Anne Kirwan and Carolin Grampp were delighted to co-host Rick Hanson in Ireland this June to share his Positive Neuroplasticity Training and Professional Course with us!
Having followed Rick’s work in his books, online offerings with the Foundations of Well-being and through his newsletters ‘Just One Thing’, Anne emailed him in 2014 inviting him to come to Ireland, expecting a staff member to write back. Within an hour he had written from Australia, where he was teaching at that time and invited her to attend his training in Freiburg, Germany. Rick’s spontaneous response was the first clue to the nature of the man- generous, genuine, ordinary, and passionate about his work, living what he teaches!
Serendipitously Carolin was offered a cancellation on the very same course and so began a collaboration which lead to the realisation of the training!
For us both, the genius of positive neuroplasticity, or as Rick prefers to call it “Hardwiring Happiness”, is the absolute simplicity of the process: regular people of any age and background, can apply the practical techniques that he teaches, while understanding and being reassured by its foundation in brain science, positive psychology and contemplative wisdom.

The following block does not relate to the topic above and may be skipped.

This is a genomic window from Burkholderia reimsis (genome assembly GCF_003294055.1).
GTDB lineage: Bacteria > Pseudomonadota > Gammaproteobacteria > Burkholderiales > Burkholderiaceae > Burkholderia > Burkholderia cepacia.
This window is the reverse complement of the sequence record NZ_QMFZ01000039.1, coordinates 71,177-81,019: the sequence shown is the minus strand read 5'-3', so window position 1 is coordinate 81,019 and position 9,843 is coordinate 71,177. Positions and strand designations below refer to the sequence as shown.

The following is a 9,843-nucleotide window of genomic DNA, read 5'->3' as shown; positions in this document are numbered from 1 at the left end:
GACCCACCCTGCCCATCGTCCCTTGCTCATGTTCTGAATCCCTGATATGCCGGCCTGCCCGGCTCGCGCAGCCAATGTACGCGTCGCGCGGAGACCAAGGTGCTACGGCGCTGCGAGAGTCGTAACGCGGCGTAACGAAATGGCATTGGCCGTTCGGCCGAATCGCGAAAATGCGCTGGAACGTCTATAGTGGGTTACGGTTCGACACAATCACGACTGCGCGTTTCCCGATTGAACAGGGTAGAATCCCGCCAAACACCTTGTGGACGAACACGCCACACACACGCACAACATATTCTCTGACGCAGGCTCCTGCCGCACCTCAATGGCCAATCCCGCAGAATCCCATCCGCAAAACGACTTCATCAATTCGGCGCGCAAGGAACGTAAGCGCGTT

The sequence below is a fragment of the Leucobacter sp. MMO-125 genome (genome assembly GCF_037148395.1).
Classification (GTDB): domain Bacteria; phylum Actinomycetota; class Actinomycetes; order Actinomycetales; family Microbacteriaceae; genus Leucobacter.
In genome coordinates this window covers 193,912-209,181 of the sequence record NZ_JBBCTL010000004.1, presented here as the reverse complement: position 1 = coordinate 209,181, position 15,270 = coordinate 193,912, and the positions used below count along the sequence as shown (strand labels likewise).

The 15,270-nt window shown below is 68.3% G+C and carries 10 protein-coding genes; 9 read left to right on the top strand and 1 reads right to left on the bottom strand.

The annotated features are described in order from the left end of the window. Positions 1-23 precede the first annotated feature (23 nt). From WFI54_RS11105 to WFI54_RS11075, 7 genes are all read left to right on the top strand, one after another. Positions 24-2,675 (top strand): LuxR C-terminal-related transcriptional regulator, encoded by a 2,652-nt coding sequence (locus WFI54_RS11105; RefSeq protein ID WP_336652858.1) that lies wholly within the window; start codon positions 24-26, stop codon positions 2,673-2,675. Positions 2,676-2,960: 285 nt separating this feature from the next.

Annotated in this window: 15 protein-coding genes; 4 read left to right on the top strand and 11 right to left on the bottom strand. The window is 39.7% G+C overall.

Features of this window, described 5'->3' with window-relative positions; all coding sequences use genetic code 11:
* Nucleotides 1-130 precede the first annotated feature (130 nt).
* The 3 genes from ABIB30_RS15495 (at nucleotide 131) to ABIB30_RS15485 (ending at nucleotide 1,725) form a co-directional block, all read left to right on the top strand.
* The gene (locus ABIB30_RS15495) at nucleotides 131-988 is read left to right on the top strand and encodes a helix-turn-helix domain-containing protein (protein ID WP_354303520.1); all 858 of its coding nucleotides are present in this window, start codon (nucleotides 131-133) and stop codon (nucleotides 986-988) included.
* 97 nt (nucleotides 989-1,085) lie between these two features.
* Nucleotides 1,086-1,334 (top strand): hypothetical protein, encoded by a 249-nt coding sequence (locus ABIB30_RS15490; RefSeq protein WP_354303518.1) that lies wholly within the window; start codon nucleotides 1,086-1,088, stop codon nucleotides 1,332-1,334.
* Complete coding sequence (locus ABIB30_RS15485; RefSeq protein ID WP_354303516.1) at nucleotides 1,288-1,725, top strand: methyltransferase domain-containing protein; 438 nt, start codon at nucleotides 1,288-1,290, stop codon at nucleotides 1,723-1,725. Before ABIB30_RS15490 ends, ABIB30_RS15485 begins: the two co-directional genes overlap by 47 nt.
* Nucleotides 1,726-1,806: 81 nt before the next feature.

The intention of Rick’s trainings is to turn fleeting beneficial experiences into lasting resources inside your own brain, i.e. you activate a mental state and install it in your brain a few seconds at a time. And this works because “neurons that fire together, wire together”, therefore installing inner resources such as strength, calm, happiness, confidence, feeling cared about, compassion, and love – to name just a few!
The impact of doing this work has been the building of our Vitamin C, the resources that help and support us in meeting what life is offering us – taking in the good and at the same time being able to meet the challenges from a place of resourcefulness. And this has enriched and balanced our own lives personally but also professionally in our work with clients and students.
Taking in the good is an act of self care and it is also something that we can teach those who we meet and work with in education, health care, mental health, organisational settings – and our own families.